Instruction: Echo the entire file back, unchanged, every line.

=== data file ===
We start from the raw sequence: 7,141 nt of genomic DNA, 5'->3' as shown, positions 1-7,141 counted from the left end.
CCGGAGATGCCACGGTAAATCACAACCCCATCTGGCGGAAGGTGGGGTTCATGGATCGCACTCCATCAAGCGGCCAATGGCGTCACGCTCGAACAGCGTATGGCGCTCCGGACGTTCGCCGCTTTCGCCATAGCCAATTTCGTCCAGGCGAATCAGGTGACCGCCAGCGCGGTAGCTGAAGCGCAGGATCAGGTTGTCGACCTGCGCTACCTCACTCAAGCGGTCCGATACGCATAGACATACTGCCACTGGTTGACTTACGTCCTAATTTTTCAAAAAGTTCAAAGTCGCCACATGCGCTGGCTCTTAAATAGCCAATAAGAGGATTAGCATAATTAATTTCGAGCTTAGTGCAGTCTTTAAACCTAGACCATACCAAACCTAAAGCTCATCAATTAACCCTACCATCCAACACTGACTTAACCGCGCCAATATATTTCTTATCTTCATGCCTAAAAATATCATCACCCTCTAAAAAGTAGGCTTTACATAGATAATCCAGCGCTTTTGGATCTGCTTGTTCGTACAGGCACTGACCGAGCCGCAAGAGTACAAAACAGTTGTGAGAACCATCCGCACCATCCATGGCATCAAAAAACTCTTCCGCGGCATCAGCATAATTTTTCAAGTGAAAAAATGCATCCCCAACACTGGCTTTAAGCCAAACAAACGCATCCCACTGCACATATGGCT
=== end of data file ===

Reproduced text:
We start from the raw sequence: 7,141 nt of genomic DNA, 5'->3' as shown, positions 1-7,141 counted from the left end.
CCGGAGATGCCACGGTAAATCACAACCCCATCTGGCGGAAGGTGGGGTTCATGGATCGCACTCCATCAAGCGGCCAATGGCGTCACGCTCGAACAGCGTATGGCGCTCCGGACGTTCGCCGCTTTCGCCATAGCCAATTTCGTCCAGGCGAATCAGGTGACCGCCAGCGCGGTAGCTGAAGCGCAGGATCAGGTTGTCGACCTGCGCTACCTCACTCAAGCGGTCCGATACGCATAGACATACTGCCACTGGTTGACTTACGTCCTAATTTTTCAAAAAGTTCAAAGTCGCCACATGCGCTGGCTCTTAAATAGCCAATAAGAGGATTAGCATAATTAATTTCGAGCTTAGTGCAGTCTTTAAACCTAGACCATACCAAACCTAAAGCTCATCAATTAACCCTACCATCCAACACTGACTTAACCGCGCCAATATATTTCTTATCTTCATGCCTAAAAATATCATCACCCTCTAAAAAGTAGGCTTTACATAGATAATCCAGCGCTTTTGGATCTGCTTGTTCGTACAGGCACTGACCGAGCCGCAAGAGTACAAAACAGTTGTGAGAACCATCCGCACCATCCATGGCATCAAAAAACTCTTCCGCGGCATCAGCATAATTTTTCAAGTGAAAAAATGCATCCCCAACACTGGCTTTAAGCCAAACAAACGCATCCCACTGCACATATGGCT